Coker: Here’s the thing – it’s important that many women are not only treated as equals, but that from a storytelling standpoint you also treat them with complexity. I always remember that James L. Brooks joke from As Good as It Gets where a woman walks up to Jack Nicholson and says, “You write women so well, what do you do?” and he replies, “I write a woman like a man and I remove accountability and reason.” I always felt even though that is a sexist joke, people really think like that. And so really in some ways it’s a reaction that outlines not to treat female characters any different. Give them the same wants, the same desires. You have a middle-aged man with some 20-year-old girl chasing after him. And everyone’s like, “Oh, that’s cool!” You have a beautiful woman in her prime with a younger man and all of a sudden people are put off. People don’t settle at the same age – deal with it. I think doing that is empowering.

That’s one of the reasons we had so many female directors because it’s a myth that female directors can’t lead action. Like, the Bushmaster flip kick in episode four was Sally Richardson-Whitfield’s idea. We’re making a TV show and nobody has anything to prove – gender has nothing to do with it. But you have to give people the opportunity to prove other people wrong.

Shades has an intense relationship with Mariah and he didn’t seem too happy to be in the background as the king to her queen in S2. Why do you think that is?

Rossi: He wanted to be the number two and he had no interest in being the number three, you know what I mean? He has no interest in having someone else in there between them, so when you have a Tilda (Gabrielle Dennis) or even an Alex (John Clarence Stewart), or anyone who is going to come in, what they’re ultimately going to do is disrupt the influence he created. When Tilda comes along, it bothers him so much because he’s worked very hard to create the Mariah that he wanted to and now he finds out she has a daughter. So now maybe all that almost feels like a bit of a lie, because he didn’t know this one big thing about her.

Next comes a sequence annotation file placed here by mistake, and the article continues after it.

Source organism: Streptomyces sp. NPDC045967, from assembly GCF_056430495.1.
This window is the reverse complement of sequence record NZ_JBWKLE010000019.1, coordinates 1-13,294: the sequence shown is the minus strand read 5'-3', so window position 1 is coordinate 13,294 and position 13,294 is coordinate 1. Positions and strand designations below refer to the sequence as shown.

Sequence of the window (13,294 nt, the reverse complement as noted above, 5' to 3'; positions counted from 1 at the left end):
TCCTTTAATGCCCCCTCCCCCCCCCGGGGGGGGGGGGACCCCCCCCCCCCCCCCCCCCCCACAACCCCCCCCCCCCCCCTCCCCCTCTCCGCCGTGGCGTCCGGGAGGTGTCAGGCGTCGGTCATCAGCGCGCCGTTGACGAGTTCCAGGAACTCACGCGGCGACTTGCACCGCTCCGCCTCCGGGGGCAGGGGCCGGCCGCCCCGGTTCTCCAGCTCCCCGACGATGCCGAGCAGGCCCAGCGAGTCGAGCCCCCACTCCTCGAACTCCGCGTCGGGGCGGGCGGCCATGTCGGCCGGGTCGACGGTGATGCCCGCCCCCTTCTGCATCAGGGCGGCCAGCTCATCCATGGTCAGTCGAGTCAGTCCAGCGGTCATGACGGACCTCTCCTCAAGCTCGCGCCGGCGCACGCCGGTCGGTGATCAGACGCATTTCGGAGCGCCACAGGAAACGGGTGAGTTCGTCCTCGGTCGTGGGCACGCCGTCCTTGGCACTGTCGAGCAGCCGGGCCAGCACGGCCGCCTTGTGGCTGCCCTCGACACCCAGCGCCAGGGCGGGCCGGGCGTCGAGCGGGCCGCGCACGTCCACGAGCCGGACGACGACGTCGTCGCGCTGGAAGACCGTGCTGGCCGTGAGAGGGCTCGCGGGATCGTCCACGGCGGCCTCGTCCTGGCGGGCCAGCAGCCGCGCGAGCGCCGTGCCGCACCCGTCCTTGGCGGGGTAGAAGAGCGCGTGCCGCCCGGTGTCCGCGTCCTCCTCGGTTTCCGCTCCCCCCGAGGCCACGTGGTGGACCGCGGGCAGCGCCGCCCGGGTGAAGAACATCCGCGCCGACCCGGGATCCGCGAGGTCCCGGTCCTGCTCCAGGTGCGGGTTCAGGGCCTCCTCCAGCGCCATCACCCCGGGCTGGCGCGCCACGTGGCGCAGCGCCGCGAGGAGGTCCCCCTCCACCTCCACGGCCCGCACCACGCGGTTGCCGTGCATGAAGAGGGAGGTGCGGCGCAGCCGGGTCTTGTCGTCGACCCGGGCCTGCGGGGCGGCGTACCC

Then it’s almost like an avalanche of bad things start occuring to him. Tilda comes around and he’s concerned about what kind of influence she’s going to put on her. What kind of emotions is that going to raise from Mariah? Is Tilda now going to be the number two? At the same time, you have Comanche in his ear, telling him that he should be the king because Comanche is also trying to self serve. He’s trying to push Shades to the top so that he can become the number two and they can rule together. So he has this (for lack of a better word) shitstorm happening to his brain and he has to figure out a way to navigate it, and I think that’s the only reason he doesn’t want to be in the shadows from Mariah. He has no problem with being number two, but not with all this other stuff going on.

Do you think there’s a chance that Shades could step up in more of a heroic role in the next season so we’ll see a slight role reversal between him and Luke?

Rossi: It really depends on how much of what we’ve learned so far affects him. If Shades shakes it off and it makes him twenty times more ruthless, well then that’s bad for everybody. But if he doesn’t – if he takes it as a warning sign and he has a kind of rebirth – well then we might just see a hero come out.

This interview has been edited and condensed for clarity.

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Amy Roberts is a freelance writer who occasionally moonlights as a hapless punk musician. She’s written about pop culture for websites like Bustle, i-D, and The Mary Sue, and is the co-creator of Clarissa Explains F*ck All. She likes watching horror movies with her cat and eating too much sugar.

amy@filmdaily.co